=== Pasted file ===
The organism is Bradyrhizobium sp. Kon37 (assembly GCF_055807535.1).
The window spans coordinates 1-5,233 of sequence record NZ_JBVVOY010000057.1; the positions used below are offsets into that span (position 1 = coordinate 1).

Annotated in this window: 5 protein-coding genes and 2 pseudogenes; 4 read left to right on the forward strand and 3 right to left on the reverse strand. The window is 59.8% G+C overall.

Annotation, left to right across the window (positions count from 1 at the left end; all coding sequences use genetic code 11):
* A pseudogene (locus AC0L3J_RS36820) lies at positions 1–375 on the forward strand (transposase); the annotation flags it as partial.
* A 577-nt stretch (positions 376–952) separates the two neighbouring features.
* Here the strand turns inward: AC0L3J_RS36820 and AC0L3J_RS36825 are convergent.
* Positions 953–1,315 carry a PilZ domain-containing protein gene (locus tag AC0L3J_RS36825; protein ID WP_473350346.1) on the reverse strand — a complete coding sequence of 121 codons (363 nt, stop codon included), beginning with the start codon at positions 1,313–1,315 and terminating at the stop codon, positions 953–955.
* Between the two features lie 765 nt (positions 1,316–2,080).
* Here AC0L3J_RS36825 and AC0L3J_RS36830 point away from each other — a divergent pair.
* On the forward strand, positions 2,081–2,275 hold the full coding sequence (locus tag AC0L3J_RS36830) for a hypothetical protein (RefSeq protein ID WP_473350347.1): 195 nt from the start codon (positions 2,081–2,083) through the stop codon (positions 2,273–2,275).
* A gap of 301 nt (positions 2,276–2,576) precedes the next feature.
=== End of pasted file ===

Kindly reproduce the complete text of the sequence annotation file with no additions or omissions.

The organism is Bradyrhizobium sp. Kon37 (assembly GCF_055807535.1).
The window spans coordinates 1-5,233 of sequence record NZ_JBVVOY010000057.1; the positions used below are offsets into that span (position 1 = coordinate 1).

Annotated in this window: 5 protein-coding genes and 2 pseudogenes; 4 read left to right on the forward strand and 3 right to left on the reverse strand. The window is 59.8% G+C overall.

Annotation, left to right across the window (positions count from 1 at the left end; all coding sequences use genetic code 11):
* A pseudogene (locus AC0L3J_RS36820) lies at positions 1–375 on the forward strand (transposase); the annotation flags it as partial.
* A 577-nt stretch (positions 376–952) separates the two neighbouring features.
* Here the strand turns inward: AC0L3J_RS36820 and AC0L3J_RS36825 are convergent.
* Positions 953–1,315 carry a PilZ domain-containing protein gene (locus tag AC0L3J_RS36825; protein ID WP_473350346.1) on the reverse strand — a complete coding sequence of 121 codons (363 nt, stop codon included), beginning with the start codon at positions 1,313–1,315 and terminating at the stop codon, positions 953–955.
* Between the two features lie 765 nt (positions 1,316–2,080).
* Here AC0L3J_RS36825 and AC0L3J_RS36830 point away from each other — a divergent pair.
* On the forward strand, positions 2,081–2,275 hold the full coding sequence (locus tag AC0L3J_RS36830) for a hypothetical protein (RefSeq protein ID WP_473350347.1): 195 nt from the start codon (positions 2,081–2,083) through the stop codon (positions 2,273–2,275).
* A gap of 301 nt (positions 2,276–2,576) precedes the next feature.